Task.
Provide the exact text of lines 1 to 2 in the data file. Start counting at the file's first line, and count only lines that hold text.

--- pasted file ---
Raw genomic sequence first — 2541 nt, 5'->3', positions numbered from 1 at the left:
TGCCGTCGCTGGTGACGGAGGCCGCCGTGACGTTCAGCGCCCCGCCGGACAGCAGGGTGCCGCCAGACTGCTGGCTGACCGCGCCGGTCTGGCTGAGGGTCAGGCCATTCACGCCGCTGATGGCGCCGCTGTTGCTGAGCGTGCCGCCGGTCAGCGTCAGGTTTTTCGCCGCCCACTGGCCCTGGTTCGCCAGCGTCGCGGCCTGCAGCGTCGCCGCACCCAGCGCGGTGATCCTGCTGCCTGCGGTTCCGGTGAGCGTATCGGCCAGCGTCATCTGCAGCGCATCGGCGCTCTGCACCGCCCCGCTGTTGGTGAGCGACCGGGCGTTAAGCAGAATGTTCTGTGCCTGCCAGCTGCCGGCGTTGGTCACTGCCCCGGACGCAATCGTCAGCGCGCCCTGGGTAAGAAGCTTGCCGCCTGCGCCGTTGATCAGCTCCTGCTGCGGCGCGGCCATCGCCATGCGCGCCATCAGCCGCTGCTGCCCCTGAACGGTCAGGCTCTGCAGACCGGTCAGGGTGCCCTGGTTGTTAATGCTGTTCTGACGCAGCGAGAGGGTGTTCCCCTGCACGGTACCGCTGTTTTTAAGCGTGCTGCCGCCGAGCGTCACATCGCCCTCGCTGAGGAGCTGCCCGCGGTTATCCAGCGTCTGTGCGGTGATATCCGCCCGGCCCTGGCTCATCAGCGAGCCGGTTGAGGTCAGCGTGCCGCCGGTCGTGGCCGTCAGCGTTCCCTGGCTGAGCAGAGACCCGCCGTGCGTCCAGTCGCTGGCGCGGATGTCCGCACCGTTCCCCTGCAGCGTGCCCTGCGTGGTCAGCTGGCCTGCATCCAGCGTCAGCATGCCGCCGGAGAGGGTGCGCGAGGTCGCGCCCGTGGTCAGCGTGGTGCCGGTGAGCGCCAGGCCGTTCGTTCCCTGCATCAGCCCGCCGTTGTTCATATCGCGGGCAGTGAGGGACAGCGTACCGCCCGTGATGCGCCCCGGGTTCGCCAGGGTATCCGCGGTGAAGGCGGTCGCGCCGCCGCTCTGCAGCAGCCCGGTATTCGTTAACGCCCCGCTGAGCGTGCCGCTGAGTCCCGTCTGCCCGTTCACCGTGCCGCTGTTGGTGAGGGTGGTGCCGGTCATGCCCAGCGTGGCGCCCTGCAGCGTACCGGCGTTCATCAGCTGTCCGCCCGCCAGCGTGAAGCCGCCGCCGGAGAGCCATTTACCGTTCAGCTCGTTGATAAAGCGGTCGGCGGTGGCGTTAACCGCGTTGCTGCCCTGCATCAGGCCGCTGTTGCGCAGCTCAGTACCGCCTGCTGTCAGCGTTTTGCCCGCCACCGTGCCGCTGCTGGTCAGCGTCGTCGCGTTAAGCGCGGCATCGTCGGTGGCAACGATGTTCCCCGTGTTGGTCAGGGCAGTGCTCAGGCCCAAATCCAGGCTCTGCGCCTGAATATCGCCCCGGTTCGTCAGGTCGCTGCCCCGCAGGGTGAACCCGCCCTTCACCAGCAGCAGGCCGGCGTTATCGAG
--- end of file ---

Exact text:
Raw genomic sequence first — 2541 nt, 5'->3', positions numbered from 1 at the left:
TGCCGTCGCTGGTGACGGAGGCCGCCGTGACGTTCAGCGCCCCGCCGGACAGCAGGGTGCCGCCAGACTGCTGGCTGACCGCGCCGGTCTGGCTGAGGGTCAGGCCATTCACGCCGCTGATGGCGCCGCTGTTGCTGAGCGTGCCGCCGGTCAGCGTCAGGTTTTTCGCCGCCCACTGGCCCTGGTTCGCCAGCGTCGCGGCCTGCAGCGTCGCCGCACCCAGCGCGGTGATCCTGCTGCCTGCGGTTCCGGTGAGCGTATCGGCCAGCGTCATCTGCAGCGCATCGGCGCTCTGCACCGCCCCGCTGTTGGTGAGCGACCGGGCGTTAAGCAGAATGTTCTGTGCCTGCCAGCTGCCGGCGTTGGTCACTGCCCCGGACGCAATCGTCAGCGCGCCCTGGGTAAGAAGCTTGCCGCCTGCGCCGTTGATCAGCTCCTGCTGCGGCGCGGCCATCGCCATGCGCGCCATCAGCCGCTGCTGCCCCTGAACGGTCAGGCTCTGCAGACCGGTCAGGGTGCCCTGGTTGTTAATGCTGTTCTGACGCAGCGAGAGGGTGTTCCCCTGCACGGTACCGCTGTTTTTAAGCGTGCTGCCGCCGAGCGTCACATCGCCCTCGCTGAGGAGCTGCCCGCGGTTATCCAGCGTCTGTGCGGTGATATCCGCCCGGCCCTGGCTCATCAGCGAGCCGGTTGAGGTCAGCGTGCCGCCGGTCGTGGCCGTCAGCGTTCCCTGGCTGAGCAGAGACCCGCCGTGCGTCCAGTCGCTGGCGCGGATGTCCGCACCGTTCCCCTGCAGCGTGCCCTGCGTGGTCAGCTGGCCTGCATCCAGCGTCAGCATGCCGCCGGAGAGGGTGCGCGAGGTCGCGCCCGTGGTCAGCGTGGTGCCGGTGAGCGCCAGGCCGTTCGTTCCCTGCATCAGCCCGCCGTTGTTCATATCGCGGGCAGTGAGGGACAGCGTACCGCCCGTGATGCGCCCCGGGTTCGCCAGGGTATCCGCGGTGAAGGCGGTCGCGCCGCCGCTCTGCAGCAGCCCGGTATTCGTTAACGCCCCGCTGAGCGTGCCGCTGAGTCCCGTCTGCCCGTTCACCGTGCCGCTGTTGGTGAGGGTGGTGCCGGTCATGCCCAGCGTGGCGCCCTGCAGCGTACCGGCGTTCATCAGCTGTCCGCCCGCCAGCGTGAAGCCGCCGCCGGAGAGCCATTTACCGTTCAGCTCGTTGATAAAGCGGTCGGCGGTGGCGTTAACCGCGTTGCTGCCCTGCATCAGGCCGCTGTTGCGCAGCTCAGTACCGCCTGCTGTCAGCGTTTTGCCCGCCACCGTGCCGCTGCTGGTCAGCGTCGTCGCGTTAAGCGCGGCATCGTCGGTGGCAACGATGTTCCCCGTGTTGGTCAGGGCAGTGCTCAGGCCCAAATCCAGGCTCTGCGCCTGAATATCGCCCCGGTTCGTCAGGTCGCTGCCCCGCAGGGTGAACCCGCCCTTCACCAGCAGCAGGCCGGCGTTATCGAG